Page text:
What is the true definition of a Kiwi community?
In my short time living in cities and even towns, being a part of a New Zealand community could simply be a nod and a wave to your neighbour as you walked down the drive.
In densely populated urban areas, there is little need to be an active member of your community. As our lives become more modern, our self-sufficiency grows, further separating us from the outside world.
It can be sad to be reminded of this sometimes. Being raised in the back blocks of Central Hawke's Bay, I was exposed to what I thought was a true blue Kiwi community.
In many ways it was. Farming families stuck together and supported local schools and businesses to ensure their rural way of life could continue.
But in saying that, we were only ever 15 minutes on sealed roads from the closest supermarket and only 30-odd minutes from the closest city.
So you can imagine my reaction when I made the 2-1/2 hour trip north from Whangārei to attend the Pawarenga united marae sports day on Tuesday.
For those unfortunate few who don't know, the annual sports event, held at Pakinga on the south side of the Whangape harbour, aims to raise funds for three North Hokianga marae settlements - Mōrehu, Ohaki and Taiao.
Sporting contests include wood chopping, volleyball, ironman and woman, and tug o' war, but was highlighted by a series of horse races along the beach as spectators watched mere metres from the action.
The event started as a race day run by Pawarenga's Catholic nuns in the 1930s. It stopped during World War II and again in the 1950s due to Māori migration to the cities.
Pawarenga gears up for biggest sports day of the year
The tradition was revived in 1982 by Gloria Herbert and the Pawarenga Community Trust.
First of all, the journey out to Pawarenga tells you almost everything you need to know about isolated communities in Northland.
The long, winding, gravel road takes you through stunning bush before emerging into the clearing at the water's edge. The landscape is stunning, with towering hills surrounding the small bay as the picturesque St Gabriel's church looks down on the rapidly increasing line of parked cars.
As soon as I got out of my car, signs of an incredibly tight-knit community greeted me in every direction. The idea of walking through a crowd and not recognising someone was completely foreign there as many people could barely walk three paces without seeing a distant relative and rushing forward for a hug, kiss or hongi.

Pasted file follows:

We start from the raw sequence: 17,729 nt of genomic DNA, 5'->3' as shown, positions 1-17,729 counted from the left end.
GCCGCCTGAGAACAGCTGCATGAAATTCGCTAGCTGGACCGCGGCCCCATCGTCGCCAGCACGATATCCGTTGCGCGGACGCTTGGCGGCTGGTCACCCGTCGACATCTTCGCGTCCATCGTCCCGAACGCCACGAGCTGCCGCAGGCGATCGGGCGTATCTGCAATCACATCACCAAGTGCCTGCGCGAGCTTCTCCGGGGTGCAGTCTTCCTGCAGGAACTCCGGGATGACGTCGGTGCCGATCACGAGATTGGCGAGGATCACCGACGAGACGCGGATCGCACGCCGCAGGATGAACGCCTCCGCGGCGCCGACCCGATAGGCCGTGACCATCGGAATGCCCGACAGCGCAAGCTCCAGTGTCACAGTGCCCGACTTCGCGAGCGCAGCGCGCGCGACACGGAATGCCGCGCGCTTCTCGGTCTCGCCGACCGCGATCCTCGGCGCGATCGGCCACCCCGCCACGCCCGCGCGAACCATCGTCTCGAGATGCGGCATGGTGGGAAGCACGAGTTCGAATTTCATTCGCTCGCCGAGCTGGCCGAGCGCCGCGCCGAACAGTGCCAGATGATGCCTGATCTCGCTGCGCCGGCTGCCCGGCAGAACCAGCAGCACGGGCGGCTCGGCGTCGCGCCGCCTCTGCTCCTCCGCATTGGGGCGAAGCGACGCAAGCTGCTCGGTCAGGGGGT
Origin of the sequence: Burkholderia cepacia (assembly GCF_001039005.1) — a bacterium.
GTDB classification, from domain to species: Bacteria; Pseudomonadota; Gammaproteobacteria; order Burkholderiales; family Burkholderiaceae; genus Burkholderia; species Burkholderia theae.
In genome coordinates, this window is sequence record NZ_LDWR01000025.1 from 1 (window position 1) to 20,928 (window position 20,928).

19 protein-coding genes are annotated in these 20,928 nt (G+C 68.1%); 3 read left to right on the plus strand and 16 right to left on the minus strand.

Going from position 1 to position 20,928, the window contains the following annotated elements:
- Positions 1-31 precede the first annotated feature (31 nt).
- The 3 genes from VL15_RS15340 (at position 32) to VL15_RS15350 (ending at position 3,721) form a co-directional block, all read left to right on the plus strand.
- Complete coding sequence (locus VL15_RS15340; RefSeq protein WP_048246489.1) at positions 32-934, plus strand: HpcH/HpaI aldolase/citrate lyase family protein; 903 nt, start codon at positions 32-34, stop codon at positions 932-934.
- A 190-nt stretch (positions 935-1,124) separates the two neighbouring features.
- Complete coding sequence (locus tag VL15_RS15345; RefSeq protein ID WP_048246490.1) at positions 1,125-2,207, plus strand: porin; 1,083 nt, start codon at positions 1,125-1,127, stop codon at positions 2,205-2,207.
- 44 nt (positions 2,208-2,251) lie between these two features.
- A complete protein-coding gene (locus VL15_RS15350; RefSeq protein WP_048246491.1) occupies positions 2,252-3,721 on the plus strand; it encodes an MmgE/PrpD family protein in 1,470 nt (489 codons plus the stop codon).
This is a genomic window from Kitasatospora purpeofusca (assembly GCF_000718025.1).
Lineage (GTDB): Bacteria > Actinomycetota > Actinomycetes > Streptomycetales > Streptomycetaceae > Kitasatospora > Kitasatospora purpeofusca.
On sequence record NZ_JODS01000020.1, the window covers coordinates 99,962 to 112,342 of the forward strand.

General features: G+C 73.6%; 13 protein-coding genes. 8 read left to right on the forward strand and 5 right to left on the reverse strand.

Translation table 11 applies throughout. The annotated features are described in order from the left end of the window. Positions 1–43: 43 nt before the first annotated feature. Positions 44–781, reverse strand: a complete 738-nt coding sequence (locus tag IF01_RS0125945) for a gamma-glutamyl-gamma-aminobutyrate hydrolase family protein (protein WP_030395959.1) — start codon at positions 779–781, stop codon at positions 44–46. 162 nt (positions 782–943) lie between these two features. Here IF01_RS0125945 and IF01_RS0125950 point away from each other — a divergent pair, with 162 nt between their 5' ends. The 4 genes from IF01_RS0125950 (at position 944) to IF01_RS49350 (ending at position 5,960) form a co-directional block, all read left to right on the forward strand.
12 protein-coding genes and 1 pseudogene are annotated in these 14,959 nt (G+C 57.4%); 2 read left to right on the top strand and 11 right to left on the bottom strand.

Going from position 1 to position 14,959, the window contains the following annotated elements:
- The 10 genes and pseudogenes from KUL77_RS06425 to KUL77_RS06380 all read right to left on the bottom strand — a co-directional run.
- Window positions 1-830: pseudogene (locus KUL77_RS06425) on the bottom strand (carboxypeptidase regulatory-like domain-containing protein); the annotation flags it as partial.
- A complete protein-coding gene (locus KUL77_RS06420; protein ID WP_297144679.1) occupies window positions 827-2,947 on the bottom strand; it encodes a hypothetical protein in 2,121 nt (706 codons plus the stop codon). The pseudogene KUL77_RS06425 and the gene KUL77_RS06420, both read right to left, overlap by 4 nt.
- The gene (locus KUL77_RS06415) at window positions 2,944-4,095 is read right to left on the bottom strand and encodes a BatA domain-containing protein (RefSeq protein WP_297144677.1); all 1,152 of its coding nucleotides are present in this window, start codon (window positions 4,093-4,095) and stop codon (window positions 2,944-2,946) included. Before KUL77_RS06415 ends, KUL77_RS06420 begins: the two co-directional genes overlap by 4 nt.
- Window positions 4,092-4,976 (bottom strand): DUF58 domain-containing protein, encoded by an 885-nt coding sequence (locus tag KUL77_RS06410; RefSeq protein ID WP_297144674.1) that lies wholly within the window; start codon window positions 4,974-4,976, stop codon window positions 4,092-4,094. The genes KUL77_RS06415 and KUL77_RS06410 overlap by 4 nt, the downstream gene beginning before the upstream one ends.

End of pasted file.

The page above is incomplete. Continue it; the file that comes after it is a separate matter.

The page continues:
The sporting action itself was great and added to the sense of whānau and togetherness. To see people riding horses bareback along the beach while others stood just metres away was like being in a different century, long before the advent of fun-restricting red tape.
But what made this community unlike any I had ever experienced were the people.
Being a reporter in a foreign place can make you feel uneasy at the best of times, but it was astonishing the respect and generosity with which the people of Pawarenga treated me and virtually any one of the 1500 people who came out for the day.
At its core, community is about family and after Tuesday, I couldn't think of an event which valued whānau more.
Just like many rural settlements, Pawarenga has seen many generations of the same families work its land. Names like Proctor, Waipouri, Herbert and Hetaraka cover the church's cemetery.
While the event will raise much needed funds for the three local marae, the value of the day lies in its ability to reconnect whānau.
A prime example of this was when horse race organiser George Proctor reunited with cousin and primary school buddy, Dindin Harrison, a man Proctor hadn't seen in more than 40 years.
I'd hazard a guess not many events have the potential to reunite whānau like this, but such is the power of the Pawarenga sports day.
To see families such as the Leefs, who are based in Panguru, travel moe than three hours on horses from Mitimiti to Pawarenga - just as their ancestors have done for decades - shows just how important this event is for a community which couldn't survive without each other.
Even after hours in the sun and wind, whānau were still laughing and cheering each other on as the day's sporting schedule was finished with a fiercely competitive men's and women's tug o' war.
There was never any hint of dissent or arguing and after spending the day out there, I'm not surprised. To live more than an hour away from the nearest city which you might visit only once a month, making enemies would ensure such a community's demise.
At the end of the day, the Pawarenga annual sports day was a great reminder of how pure New Zealand communities can be. I know many around Northland will be the same and that's what makes this region more similar to the country's identity than almost any other.
It reinforces that nothing is more important than whānau and for this sports reporter, there is nothing more Kiwi than that.